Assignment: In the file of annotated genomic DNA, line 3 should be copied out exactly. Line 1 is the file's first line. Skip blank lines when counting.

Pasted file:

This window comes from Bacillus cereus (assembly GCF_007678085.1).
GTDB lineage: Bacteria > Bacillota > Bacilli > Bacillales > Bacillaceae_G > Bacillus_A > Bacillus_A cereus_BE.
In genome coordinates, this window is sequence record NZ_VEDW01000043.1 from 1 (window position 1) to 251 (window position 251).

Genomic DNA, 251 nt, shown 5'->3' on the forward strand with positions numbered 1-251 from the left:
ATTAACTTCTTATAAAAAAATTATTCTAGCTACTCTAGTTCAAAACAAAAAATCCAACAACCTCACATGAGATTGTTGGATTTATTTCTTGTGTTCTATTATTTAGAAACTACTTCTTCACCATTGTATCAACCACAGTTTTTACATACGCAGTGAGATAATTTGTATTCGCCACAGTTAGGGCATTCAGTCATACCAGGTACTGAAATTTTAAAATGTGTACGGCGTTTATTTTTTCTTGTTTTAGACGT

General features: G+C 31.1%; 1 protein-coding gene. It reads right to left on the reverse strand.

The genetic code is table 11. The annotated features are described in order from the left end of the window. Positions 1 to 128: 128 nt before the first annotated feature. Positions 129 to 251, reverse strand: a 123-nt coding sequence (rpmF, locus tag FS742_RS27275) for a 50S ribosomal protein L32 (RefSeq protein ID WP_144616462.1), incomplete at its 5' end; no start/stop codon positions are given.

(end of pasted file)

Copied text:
In genome coordinates, this window is sequence record NZ_VEDW01000043.1 from 1 (window position 1) to 251 (window position 251).